So let’s return to the more interesting example: what do we do about creatures who by their nature are evil and so don’t really get to choose whether to act evil or not? Well, there are two basic way to look at them. First, we can see them as having evil desires by nature that predisposes them to act evil. As long as it is possible for them to act on other desires and so not act evil, then we can rightly punish them for acting evil. However, if they are literally incapable of acting on any other desires or not in an evil fashion, then they seem more like a force of nature than like a person, and so we might be able to justify killing them simply on the basis that it is not possible for them to do otherwise and we want them to stop harming other people. So the stronger Littmann’s case is that they cannot freely choose to do evil, the more we should be inclined to say that we should take dramatic steps to prevent them from committing evil, which would then justify the “Detect and kill” paladin: anything that comes up as “Likely to harm others” — the only meaningful notion of “Evil” that Littmann allows — should just be killed out of hand to prevent that. As they are not free, there are no other options. But don’t blame us for it: we aren’t free either.

Arguments against free will tend to rely on free will presumptions to make their case, and Littmann’s essay is no exception to that. And one of the main issues with hard determinism that is responsible for the existence and possibility of compatiblism is that their conclusions, if they hold strictly to them, seem so counter-intuitive that they simply cannot be true. But if they weaken their conclusions, then they seem like compatiblists who simply don’t want to admit it, which is pretty much true of Coyne much of the time. Free will, then, seems far more complicated than most hard determinists will allow.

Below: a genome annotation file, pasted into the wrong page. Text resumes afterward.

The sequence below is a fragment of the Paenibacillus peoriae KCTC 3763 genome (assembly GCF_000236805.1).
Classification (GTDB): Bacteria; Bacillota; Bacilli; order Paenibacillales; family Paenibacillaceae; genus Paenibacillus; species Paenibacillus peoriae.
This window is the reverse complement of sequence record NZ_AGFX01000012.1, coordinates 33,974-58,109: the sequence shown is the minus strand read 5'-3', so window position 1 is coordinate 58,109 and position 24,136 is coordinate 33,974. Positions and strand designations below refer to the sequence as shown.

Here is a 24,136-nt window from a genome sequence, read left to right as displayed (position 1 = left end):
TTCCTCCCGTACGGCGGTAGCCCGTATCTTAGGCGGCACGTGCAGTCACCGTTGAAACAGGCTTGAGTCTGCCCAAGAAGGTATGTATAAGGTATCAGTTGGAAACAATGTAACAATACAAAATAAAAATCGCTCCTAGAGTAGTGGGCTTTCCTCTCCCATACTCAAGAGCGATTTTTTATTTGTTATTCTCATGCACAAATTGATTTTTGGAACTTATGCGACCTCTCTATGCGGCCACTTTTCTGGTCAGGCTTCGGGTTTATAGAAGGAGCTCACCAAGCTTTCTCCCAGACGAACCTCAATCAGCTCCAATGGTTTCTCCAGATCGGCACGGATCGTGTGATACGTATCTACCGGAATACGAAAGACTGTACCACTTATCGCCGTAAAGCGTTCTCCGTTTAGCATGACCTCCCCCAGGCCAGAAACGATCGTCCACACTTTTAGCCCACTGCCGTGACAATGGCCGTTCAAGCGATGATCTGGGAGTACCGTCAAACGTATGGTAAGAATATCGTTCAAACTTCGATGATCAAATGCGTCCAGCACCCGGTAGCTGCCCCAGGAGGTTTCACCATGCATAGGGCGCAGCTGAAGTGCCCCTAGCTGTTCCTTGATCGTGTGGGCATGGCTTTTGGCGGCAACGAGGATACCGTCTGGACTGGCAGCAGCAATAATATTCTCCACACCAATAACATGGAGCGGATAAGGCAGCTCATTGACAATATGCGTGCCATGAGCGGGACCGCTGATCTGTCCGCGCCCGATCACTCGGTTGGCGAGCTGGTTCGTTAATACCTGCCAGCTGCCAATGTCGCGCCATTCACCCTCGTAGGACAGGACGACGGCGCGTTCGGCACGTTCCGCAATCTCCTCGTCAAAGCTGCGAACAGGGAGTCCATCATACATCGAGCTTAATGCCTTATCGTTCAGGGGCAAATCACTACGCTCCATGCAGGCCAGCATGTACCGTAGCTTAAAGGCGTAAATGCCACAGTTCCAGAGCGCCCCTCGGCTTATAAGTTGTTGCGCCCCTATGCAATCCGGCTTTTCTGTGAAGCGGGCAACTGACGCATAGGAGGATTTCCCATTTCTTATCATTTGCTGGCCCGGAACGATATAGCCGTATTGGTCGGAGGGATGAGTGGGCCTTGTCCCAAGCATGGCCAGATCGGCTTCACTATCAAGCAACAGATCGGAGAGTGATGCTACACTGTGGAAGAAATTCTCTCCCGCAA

Pondering Normativity

January 18, 2019

So, I’ve been engaged in a long discussion with Coel about morality in the comments over at his blog. As part of that discussion, though, I’ve started pondering the concept of normativity more, mostly because Coel subjectivism at least in part comes from a skepticism of normativity, or at least a skepticism that we can build any kind of morality that can have that sort of normative power. That being said, he’s not really clear about what he thinks is required for normativity or, in fact, even what normativity is at times, in the same comment saying that he has no idea what normativity is while still saying that some views of morality can’t be properly normative.

Now, from my side, the issue with this is that I’ve never really pondered normativity in-depth. I’ve taken the loose definitions and examples of it that I came across in philosophy and just went with it, preferring to focus more on the details of the various theories with the presumption that normativity was at least mostly understood and agreed upon, with only niggling differences to be resolved if they became relevant. And generally in philosophical circles that’s pretty accurate. This was the first time I had encountered the situation where what it meant for something to be normative was both critically important to the discussion but where there was a major disconnect or confusion over that very definition. This led me to realize that I, in fact, didn’t really know what it meant to be normative. Sure, I had the common examples and a rough understanding, but I had never examined the details of that in any great detail.